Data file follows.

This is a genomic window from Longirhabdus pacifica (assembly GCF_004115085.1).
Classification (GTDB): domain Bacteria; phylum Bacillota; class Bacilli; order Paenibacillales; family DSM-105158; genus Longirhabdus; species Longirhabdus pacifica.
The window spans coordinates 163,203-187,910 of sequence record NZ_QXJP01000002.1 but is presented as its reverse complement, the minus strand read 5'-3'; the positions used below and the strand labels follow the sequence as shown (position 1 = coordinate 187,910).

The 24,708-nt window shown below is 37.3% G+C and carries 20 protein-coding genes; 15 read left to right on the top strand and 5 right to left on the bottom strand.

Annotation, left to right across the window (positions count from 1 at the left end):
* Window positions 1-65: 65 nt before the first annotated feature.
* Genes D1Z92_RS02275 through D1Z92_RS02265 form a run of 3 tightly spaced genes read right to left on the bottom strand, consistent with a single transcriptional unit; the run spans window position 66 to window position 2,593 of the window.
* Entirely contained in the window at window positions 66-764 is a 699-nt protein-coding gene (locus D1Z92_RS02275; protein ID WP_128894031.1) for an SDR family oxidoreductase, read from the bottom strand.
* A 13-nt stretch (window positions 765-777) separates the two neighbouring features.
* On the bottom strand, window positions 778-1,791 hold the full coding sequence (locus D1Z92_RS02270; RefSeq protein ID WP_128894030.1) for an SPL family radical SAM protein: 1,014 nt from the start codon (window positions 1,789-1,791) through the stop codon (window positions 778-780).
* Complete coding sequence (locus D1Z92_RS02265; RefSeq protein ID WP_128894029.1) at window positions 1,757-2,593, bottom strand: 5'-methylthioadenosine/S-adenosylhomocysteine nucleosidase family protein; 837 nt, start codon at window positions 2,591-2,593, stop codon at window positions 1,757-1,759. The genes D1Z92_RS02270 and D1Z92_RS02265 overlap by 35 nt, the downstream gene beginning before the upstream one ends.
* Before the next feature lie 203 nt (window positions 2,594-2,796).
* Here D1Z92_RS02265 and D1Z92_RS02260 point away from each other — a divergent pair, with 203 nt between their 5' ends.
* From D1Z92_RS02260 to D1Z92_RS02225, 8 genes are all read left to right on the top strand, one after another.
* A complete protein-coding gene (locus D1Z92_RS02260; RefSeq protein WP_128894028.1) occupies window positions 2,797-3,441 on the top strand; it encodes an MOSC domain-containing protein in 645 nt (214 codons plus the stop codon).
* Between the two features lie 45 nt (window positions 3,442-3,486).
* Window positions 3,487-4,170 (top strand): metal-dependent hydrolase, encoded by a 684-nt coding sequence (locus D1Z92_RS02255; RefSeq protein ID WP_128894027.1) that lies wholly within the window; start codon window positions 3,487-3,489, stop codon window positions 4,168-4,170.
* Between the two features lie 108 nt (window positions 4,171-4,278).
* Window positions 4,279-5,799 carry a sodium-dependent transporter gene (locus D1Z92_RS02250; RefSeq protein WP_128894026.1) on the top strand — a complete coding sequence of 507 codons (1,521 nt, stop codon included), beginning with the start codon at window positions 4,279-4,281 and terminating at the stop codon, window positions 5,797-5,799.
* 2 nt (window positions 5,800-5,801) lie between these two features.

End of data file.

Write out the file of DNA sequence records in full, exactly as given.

This is a genomic window from Longirhabdus pacifica (assembly GCF_004115085.1).
Classification (GTDB): domain Bacteria; phylum Bacillota; class Bacilli; order Paenibacillales; family DSM-105158; genus Longirhabdus; species Longirhabdus pacifica.
The window spans coordinates 163,203-187,910 of sequence record NZ_QXJP01000002.1 but is presented as its reverse complement, the minus strand read 5'-3'; the positions used below and the strand labels follow the sequence as shown (position 1 = coordinate 187,910).

The 24,708-nt window shown below is 37.3% G+C and carries 20 protein-coding genes; 15 read left to right on the top strand and 5 right to left on the bottom strand.

Annotation, left to right across the window (positions count from 1 at the left end):
* Window positions 1-65: 65 nt before the first annotated feature.
* Genes D1Z92_RS02275 through D1Z92_RS02265 form a run of 3 tightly spaced genes read right to left on the bottom strand, consistent with a single transcriptional unit; the run spans window position 66 to window position 2,593 of the window.
* Entirely contained in the window at window positions 66-764 is a 699-nt protein-coding gene (locus D1Z92_RS02275; protein ID WP_128894031.1) for an SDR family oxidoreductase, read from the bottom strand.
* A 13-nt stretch (window positions 765-777) separates the two neighbouring features.
* On the bottom strand, window positions 778-1,791 hold the full coding sequence (locus D1Z92_RS02270; RefSeq protein ID WP_128894030.1) for an SPL family radical SAM protein: 1,014 nt from the start codon (window positions 1,789-1,791) through the stop codon (window positions 778-780).
* Complete coding sequence (locus D1Z92_RS02265; RefSeq protein ID WP_128894029.1) at window positions 1,757-2,593, bottom strand: 5'-methylthioadenosine/S-adenosylhomocysteine nucleosidase family protein; 837 nt, start codon at window positions 2,591-2,593, stop codon at window positions 1,757-1,759. The genes D1Z92_RS02270 and D1Z92_RS02265 overlap by 35 nt, the downstream gene beginning before the upstream one ends.
* Before the next feature lie 203 nt (window positions 2,594-2,796).
* Here D1Z92_RS02265 and D1Z92_RS02260 point away from each other — a divergent pair, with 203 nt between their 5' ends.
* From D1Z92_RS02260 to D1Z92_RS02225, 8 genes are all read left to right on the top strand, one after another.
* A complete protein-coding gene (locus D1Z92_RS02260; RefSeq protein WP_128894028.1) occupies window positions 2,797-3,441 on the top strand; it encodes an MOSC domain-containing protein in 645 nt (214 codons plus the stop codon).
* Between the two features lie 45 nt (window positions 3,442-3,486).
* Window positions 3,487-4,170 (top strand): metal-dependent hydrolase, encoded by a 684-nt coding sequence (locus D1Z92_RS02255; RefSeq protein ID WP_128894027.1) that lies wholly within the window; start codon window positions 3,487-3,489, stop codon window positions 4,168-4,170.
* Between the two features lie 108 nt (window positions 4,171-4,278).
* Window positions 4,279-5,799 carry a sodium-dependent transporter gene (locus D1Z92_RS02250; RefSeq protein WP_128894026.1) on the top strand — a complete coding sequence of 507 codons (1,521 nt, stop codon included), beginning with the start codon at window positions 4,279-4,281 and terminating at the stop codon, window positions 5,797-5,799.
* 2 nt (window positions 5,800-5,801) lie between these two features.